Tariffs are a big deal. Large OEMs/ ODMs can shift production to mitigate a portion of the impact. At the same time, many smaller players who make embedded systems will not be able to shift production easily. Costs for tariffs are being directly passed onto customers. A common practice is to tell customers that a quote is subject to the 10% tariff and blanket raise prices. We have seen this in the channel.


  1. We’re seeing this in our business. One part you’re missing is that often embedded systems have lower selling prices and the markets are more price sensitive.

  2. In other words, the tarrifs are doing what Trump expected them to do.
    I know it comes with short term pain, but we were way past time putting some pressure on China to change its terms.

  3. While pressure should be applied at the international level to change China’s economic and human rights policies, there’s little evidence that recent American trade moves are part of a long-term coherent plan.

  4. Costs for tariffs are being directly passed onto customers… marcelo B… your iq is 0
    frump just make another trillions hole to debt .. and will lose in nuclear war with RU and co.

  5. Tariffs should be the last ditch solution. As jk said, they are being passed directly to the end consumers, and often at a premium higher than the original tariff itself.

    With the economy being more and more globalized and manufacturing and assembly becoming ever more distributed and involve numerous site worldwide, the tariff impact becomes a shotgun that starts to hurt everyone and in a lot more ways than can sometimes be predicted initially.

    I am all against a lot of China’s practice of stealing innovations and other tactics, but there are definitely better way punish China that is more limiting in collateral damage than tariffs.

    As for reversing the import deficit, it’s pretty much an uphill battle. You really can’t put the genie back in the bottle anymore…. Tariffs won’t be the answer either….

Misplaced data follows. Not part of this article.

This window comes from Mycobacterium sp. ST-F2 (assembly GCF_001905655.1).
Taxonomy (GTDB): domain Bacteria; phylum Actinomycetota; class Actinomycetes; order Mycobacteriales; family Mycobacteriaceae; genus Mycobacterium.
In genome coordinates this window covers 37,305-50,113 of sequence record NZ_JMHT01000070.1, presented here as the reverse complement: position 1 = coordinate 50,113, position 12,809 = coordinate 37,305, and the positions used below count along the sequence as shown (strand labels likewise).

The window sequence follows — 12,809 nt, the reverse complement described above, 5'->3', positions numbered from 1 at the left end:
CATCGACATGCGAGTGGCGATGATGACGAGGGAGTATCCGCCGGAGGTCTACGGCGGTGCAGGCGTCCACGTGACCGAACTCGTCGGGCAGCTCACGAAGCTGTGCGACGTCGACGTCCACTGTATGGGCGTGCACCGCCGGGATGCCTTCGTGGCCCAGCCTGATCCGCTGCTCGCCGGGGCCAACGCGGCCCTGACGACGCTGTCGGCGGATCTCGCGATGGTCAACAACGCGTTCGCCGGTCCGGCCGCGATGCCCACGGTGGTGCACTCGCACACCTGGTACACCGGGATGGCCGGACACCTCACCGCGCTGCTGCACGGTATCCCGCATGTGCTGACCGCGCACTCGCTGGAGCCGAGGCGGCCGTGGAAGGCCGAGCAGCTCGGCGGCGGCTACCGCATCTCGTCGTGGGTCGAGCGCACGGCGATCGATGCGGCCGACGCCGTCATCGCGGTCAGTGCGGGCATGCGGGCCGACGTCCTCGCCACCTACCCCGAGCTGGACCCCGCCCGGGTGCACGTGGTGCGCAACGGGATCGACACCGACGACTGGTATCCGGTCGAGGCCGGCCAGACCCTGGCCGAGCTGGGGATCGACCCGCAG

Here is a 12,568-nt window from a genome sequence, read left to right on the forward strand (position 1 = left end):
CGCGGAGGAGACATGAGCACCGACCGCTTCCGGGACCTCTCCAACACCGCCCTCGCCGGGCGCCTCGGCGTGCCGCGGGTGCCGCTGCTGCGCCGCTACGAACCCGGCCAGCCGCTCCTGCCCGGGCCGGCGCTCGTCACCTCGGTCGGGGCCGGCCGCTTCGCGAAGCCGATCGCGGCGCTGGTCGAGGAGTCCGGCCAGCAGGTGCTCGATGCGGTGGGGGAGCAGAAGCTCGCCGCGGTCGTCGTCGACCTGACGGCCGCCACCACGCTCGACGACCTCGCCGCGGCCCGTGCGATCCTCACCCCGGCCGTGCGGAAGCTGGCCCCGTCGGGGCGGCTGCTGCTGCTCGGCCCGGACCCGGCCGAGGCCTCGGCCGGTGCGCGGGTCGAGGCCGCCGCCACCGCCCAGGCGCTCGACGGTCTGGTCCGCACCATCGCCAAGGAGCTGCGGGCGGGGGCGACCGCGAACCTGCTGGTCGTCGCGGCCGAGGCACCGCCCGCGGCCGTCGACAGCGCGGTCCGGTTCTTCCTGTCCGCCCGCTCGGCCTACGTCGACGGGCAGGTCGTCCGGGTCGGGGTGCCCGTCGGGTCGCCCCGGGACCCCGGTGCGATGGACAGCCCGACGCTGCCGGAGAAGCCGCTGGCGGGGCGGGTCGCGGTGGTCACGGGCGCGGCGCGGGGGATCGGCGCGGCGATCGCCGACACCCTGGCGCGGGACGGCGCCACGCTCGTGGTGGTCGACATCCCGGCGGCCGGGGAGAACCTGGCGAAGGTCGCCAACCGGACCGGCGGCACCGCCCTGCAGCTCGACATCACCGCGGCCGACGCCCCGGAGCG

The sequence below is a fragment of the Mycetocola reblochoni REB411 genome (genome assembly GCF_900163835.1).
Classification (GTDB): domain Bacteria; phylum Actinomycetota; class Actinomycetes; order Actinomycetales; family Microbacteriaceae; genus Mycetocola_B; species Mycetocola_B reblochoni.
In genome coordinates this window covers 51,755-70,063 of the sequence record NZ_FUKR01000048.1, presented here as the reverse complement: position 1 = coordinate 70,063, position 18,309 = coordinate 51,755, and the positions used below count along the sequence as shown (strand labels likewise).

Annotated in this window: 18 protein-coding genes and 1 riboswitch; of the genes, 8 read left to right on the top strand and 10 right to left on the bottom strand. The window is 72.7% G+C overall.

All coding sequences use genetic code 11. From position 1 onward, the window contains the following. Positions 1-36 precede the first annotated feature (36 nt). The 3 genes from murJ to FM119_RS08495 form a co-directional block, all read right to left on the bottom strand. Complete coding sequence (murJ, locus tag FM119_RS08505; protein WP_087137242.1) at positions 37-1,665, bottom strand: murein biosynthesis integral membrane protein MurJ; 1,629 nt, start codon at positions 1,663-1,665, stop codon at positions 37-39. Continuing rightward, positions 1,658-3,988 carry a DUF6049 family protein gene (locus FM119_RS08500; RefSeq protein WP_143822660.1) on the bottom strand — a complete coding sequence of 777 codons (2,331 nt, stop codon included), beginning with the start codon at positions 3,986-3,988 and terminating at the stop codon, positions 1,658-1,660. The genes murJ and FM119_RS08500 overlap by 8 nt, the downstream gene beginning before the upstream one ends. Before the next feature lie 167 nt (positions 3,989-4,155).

6. awesome article as usual patrick! thanks for finally showing how the china tarrifs we keep hearing about actually impact the items and prices relevant to us! 1st time ive seen a clean / clear explanation and analysis. tks

  7. Can someone show me some AMD EPYC 3000 systems actually for sale anywhere? I get there are probably some embedded appliances out there, but even searching today I can’t find a platform that could be bought for a NAS for example

  8. To all the anti-Trumpers decrying tariffs: they’re hurting China much more than they are hurting the US, and that is the point. I am so sick and tired of people trotting out their naive econ 101 arguments against tariffs. News flash: those arguments only apply to a system in equilibrium. China-US trade is far from equilibrium and vastly in China’s favor. We (the US) have put up with this for decades in the interest of seeing China modernize its economy. But now it is time to level the playing field. In that regard Trump is doing an excellent job.

  9. To clarify: the intention is not to impose permanent tariffs, but to reciprocate with short-term punishment that will result in lower tariffs and liberalized trade longer-term. In that sense the situation is dynamic, and is why it falls outside naive econ 101 arguments (something even Paul Krugman fails to appreciate).

  10. The computer assemblies always show up first in
    US even produced in China. And one in
    China want to buy these,also need imported from US. So As a Chinese,whom I
    Will blame?